Chizkuni: If you accept another master, know it will be in defiance of me (i.e., in my face)
Onkeles: besides Me, or in addition to Me
Rashi/Midrash: in my presence. Just like God’s existence is eternal so is the prohibition of idolatry
Ramban: God is present everywhere so knows whether one is idolatrous publicly or in private
Avraham, son of the Rambam: Because of God’s Omnipresence, we are prohibited from accepting the services of any mediator between Him and Man
Impassioned God promises “visiting the guilt of the fathers upon the children” if the children remain wicked like the father.
The prohibition against idolatry includes the making idols out of the mitzvahs, says the Rebbe of Kotsk. “We should never imagine that the chief purpose of a mitzva is its outer form, rather it is the inward meaning, the devotion with which it is done”.
III. “Lo Seesaw (You should not take) the name of the Lord your God in vain…”
We are commanded to not use the Divine name for false (swearing a tree is a rock) or even useless oaths (swearing a tree is a tree). We are to safeguard His name from obliteration. We are not to trivialize His name.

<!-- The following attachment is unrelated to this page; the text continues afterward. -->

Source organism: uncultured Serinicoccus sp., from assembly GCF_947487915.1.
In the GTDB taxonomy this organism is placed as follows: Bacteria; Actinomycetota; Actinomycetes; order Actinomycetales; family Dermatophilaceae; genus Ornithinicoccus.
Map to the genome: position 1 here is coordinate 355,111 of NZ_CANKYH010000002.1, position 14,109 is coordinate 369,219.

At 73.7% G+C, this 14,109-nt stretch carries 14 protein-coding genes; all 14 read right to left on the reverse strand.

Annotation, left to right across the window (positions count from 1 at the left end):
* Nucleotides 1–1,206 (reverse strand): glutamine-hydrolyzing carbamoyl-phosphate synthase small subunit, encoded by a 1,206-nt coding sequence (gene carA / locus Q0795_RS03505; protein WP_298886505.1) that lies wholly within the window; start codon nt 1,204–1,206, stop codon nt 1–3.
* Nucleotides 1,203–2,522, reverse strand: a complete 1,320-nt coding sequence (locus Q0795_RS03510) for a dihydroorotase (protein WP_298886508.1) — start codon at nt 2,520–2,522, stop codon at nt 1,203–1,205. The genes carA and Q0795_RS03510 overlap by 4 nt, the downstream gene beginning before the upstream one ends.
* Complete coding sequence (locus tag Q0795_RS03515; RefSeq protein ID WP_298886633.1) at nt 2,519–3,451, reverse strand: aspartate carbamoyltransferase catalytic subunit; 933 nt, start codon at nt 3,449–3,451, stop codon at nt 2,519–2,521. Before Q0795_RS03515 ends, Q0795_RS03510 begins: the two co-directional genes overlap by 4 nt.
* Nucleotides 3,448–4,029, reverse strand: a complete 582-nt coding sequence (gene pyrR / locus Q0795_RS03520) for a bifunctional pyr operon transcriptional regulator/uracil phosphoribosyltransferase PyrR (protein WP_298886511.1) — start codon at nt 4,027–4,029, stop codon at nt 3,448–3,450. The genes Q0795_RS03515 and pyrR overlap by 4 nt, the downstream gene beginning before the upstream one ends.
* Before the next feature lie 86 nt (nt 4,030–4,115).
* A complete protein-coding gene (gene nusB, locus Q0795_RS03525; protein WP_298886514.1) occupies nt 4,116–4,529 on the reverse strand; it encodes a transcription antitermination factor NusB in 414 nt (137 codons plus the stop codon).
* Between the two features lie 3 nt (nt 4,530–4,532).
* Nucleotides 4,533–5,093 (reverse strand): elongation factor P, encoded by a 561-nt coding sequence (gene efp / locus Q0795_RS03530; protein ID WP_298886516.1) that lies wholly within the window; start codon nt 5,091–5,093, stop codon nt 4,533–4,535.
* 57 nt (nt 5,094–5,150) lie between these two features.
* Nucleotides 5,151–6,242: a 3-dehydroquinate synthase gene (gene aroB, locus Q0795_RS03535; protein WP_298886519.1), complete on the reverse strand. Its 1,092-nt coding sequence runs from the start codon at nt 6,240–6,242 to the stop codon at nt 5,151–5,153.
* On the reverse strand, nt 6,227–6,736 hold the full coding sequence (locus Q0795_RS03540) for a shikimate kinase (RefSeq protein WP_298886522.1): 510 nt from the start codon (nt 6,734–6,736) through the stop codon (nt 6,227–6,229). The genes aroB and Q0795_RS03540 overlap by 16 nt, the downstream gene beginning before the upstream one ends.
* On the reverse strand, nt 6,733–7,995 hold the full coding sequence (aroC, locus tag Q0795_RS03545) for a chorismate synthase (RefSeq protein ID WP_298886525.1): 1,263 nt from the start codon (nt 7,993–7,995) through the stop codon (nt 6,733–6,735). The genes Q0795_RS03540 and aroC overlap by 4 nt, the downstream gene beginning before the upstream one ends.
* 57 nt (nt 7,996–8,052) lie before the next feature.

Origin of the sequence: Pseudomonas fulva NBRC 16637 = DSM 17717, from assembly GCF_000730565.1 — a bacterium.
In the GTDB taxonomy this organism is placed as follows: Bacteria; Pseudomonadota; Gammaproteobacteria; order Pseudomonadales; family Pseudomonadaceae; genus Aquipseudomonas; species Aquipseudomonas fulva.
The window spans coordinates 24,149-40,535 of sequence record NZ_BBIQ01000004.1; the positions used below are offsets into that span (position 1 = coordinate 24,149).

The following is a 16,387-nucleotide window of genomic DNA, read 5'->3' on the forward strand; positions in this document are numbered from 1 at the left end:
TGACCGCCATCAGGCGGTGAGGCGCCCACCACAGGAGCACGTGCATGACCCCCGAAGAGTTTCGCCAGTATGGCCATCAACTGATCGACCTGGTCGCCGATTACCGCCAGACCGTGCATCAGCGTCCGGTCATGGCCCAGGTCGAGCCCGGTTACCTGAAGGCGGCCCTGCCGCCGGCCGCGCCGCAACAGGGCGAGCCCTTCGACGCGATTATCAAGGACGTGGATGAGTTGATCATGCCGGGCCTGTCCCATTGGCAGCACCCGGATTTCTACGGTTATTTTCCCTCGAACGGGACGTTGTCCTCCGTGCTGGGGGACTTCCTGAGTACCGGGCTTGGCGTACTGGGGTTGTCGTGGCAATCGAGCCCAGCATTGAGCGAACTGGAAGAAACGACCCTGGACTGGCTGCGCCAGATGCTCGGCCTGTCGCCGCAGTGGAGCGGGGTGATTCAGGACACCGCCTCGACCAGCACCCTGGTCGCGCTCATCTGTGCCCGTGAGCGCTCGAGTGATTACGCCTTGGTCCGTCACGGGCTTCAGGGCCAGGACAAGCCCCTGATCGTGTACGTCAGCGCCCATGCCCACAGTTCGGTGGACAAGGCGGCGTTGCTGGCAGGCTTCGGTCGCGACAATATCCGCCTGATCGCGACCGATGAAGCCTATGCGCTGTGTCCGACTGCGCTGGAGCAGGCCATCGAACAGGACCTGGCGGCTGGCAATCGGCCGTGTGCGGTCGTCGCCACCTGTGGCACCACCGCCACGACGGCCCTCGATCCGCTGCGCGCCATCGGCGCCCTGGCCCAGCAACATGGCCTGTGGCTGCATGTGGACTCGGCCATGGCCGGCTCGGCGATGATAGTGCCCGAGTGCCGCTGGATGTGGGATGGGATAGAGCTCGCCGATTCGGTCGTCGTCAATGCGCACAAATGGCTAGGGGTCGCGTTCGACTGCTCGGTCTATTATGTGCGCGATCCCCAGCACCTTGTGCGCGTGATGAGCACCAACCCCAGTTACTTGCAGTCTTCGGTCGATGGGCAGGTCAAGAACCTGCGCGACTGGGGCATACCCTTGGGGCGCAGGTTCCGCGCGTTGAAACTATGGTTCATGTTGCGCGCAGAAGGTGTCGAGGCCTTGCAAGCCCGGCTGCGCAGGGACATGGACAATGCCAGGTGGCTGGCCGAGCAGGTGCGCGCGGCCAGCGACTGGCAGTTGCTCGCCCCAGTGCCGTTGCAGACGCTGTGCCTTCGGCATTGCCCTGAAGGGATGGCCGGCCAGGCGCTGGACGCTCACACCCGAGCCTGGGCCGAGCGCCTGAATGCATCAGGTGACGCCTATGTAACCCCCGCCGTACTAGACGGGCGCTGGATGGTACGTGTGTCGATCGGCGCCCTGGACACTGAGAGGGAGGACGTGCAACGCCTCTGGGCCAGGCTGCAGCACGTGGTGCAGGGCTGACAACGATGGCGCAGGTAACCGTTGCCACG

The word “seesaw” can also mean carry. As such, Rabbi Telushkin understands this commandment to mean that one is prohibited from citing (i.e., “carrying”) God’s name and authority for promoting an evil cause (like Crusaders murdering innocents in the name of God or racist organizations like Ku Klux Klan and ISIS that claim that they are doing God’s will).
IV. “Guard the Sabbath day and make it holy…”
The Sabbath, already practiced by the Israelites since the appearance of the manna, was a revolutionary innovation for its time in its demand that not only humans but also servants and animals cease from working on that day. The ancients mocked the idea. Workaholics take note: We all are entitled to have at least one seventh of their lives for ourselves—to rest, to think, to rejoice, to contemplate, to study and to rejuvenate both our spiritual and physical lives.
The original Ten Commandments states “Remember the Sabbath day”. This refers to the sanctification of the day by positive precepts including wine, prayer and joy. Guard, used here, means to prohibit any melacha that is creative and productive, as defined by the thirty-nine categories of creative activity that were employed in the building of the Tabernacle. “Melacha” (work) means changing and transforming materials for a permanent state or condition for a human purpose. Both words Guard and Remember are thought to have been spoken by God simultaneously. something no human can do. So, reasons Howie Lindenauer, the Torah first states one “version” in the original Ten Commandments, then in this Parsha states the other version.